My crash course taught me that residents of Canada can’t purchase from some of the fine U.S websites like Priceline or Orbitz because they require a U.S. address. However, the good news is that Canadian websites price fares in Canadian dollars, which are about 18% weaker than the U.S. dollar. With the conversion, sometimes it’s cheaper for the Canadians. Expedia and Travelocity both have Canadian websites (just replace the .com with a .ca). Both price differently on their Canadian sites for the same exact itinerary. Pretty crazy, huh?
In case you’re interested: My research showed that Expedia.ca was the easiest to use. I also found out Travelocity.ca fares were much higher Expedia.ca when pricing out a multi-leg trip. For the TV show I searched airfares for a long weekend trip to Los Angeles from Toronto, with a 14-day advance notice. NOTE: All prices below have been converted into U.S. dollars; websites are listed in order, from highest price to lowest. United Airlines cost the most at $460. Then came Air Canada $410, JetsGo.net (a low-are Canadian carrier) $318, Destina.ca $295, West Jet (another low-fare Canadian airline) $286, Sidestep.com (need to Download it) $286, Travelocity.ca $286, iTravel2000.com $281, Expedia.com $280, America West $276, Travelocity.com $274, Expedia.ca $273. Interesting stuff, right? The lesson is: By shopping around you can save money. I should add that I priced out the same itinerary a few days later, and the cheapest prices varied. That reinforces the lesson: To find the cheapest price, make sure to shop around.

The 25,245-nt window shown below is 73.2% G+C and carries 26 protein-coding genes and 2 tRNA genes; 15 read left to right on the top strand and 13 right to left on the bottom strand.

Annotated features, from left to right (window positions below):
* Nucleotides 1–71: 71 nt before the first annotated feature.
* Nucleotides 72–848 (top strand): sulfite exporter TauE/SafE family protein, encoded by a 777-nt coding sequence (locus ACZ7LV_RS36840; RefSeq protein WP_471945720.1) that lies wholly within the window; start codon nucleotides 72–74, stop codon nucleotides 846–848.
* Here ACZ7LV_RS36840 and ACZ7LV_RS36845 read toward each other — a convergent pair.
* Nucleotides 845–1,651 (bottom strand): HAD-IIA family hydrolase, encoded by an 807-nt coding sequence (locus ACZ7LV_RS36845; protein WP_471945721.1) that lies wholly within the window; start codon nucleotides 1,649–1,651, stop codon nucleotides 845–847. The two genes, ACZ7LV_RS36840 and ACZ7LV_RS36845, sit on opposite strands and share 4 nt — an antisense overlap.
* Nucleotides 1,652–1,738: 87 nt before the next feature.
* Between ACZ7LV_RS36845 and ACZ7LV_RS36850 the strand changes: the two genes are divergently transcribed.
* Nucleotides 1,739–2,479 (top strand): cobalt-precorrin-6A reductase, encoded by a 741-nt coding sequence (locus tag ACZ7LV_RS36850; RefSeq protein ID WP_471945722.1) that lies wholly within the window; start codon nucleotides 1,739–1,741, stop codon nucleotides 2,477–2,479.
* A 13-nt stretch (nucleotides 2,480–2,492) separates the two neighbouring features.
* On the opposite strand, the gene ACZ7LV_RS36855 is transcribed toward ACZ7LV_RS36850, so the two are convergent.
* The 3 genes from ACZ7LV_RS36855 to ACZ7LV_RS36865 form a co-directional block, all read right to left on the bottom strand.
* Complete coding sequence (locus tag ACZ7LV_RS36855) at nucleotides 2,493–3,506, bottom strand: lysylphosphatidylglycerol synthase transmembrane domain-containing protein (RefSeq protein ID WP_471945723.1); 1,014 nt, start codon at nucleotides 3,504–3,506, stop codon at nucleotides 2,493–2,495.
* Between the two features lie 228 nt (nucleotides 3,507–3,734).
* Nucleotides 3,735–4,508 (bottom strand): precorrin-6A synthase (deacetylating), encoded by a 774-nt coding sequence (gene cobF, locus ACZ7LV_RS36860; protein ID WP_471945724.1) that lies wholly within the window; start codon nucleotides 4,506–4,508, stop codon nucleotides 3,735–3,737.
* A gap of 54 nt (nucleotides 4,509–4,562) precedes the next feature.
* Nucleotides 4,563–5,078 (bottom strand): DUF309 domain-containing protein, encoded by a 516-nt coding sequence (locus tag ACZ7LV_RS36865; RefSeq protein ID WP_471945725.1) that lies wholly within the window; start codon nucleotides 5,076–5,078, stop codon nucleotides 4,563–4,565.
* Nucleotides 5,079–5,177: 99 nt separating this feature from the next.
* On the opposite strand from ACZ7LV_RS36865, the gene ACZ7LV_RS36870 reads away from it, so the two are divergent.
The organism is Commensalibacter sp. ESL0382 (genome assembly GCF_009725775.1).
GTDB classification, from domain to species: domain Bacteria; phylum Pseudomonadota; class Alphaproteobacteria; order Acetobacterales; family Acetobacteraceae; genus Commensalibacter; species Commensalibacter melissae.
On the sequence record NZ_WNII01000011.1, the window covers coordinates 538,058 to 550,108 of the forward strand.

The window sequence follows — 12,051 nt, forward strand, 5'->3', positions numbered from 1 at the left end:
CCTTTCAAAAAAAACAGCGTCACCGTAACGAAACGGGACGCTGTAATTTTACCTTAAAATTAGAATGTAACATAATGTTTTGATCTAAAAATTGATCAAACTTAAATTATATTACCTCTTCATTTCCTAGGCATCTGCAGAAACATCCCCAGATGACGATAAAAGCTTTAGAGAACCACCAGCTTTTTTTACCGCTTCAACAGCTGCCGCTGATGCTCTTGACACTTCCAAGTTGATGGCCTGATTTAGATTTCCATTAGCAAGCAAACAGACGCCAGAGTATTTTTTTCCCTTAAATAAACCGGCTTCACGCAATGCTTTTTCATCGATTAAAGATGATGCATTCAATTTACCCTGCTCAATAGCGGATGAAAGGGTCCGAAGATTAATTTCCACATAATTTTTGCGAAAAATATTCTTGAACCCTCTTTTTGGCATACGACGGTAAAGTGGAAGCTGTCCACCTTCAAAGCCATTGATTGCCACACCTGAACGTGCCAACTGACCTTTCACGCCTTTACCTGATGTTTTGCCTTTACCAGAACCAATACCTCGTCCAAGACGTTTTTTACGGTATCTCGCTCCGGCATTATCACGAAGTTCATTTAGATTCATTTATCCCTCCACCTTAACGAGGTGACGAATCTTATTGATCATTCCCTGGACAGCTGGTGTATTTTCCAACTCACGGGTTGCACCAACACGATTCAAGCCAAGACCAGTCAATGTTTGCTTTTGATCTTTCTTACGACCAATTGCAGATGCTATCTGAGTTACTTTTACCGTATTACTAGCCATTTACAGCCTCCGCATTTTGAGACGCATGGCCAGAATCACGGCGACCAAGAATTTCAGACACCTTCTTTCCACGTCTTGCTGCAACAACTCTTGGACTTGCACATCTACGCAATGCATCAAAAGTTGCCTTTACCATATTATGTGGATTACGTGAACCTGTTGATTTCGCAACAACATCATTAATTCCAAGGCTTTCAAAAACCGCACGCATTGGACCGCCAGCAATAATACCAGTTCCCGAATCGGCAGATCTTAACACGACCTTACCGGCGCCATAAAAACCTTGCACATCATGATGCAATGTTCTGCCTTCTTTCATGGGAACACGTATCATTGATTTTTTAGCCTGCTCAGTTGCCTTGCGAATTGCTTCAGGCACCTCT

The ticket I finally bought was LAX-MSP-ORD-YYZ-ATL-FLL-MEM-LAX (If you don’t know your airport codes, that means Los Angeles-Minneapolis-Chicago O’Hare-Toronto-Atlanta-Fort Lauderdale-Memphis-Los Angeles). I mapped out the distances on the Great Circle Mapper, a recent Website of the Week). I know that’s a lot of flying (with one-hour layovers in Minneapolis, Atlanta and Memphis), but when you hear how much it cost, you’ll understand why I did it. Are you ready? I bought it for just $370 and 15,000 United miles. Incredible! Remember, I priced out every different option. I found that to save a couple of hundred dollars I could use 15,000 United miles to fly from Chicago to Toronto. That’s because United has a great deal right through December 31: If you fly 750 miles or less, it will cost only 15,000 miles instead of the usual 25,000 (and that’s roundtrip).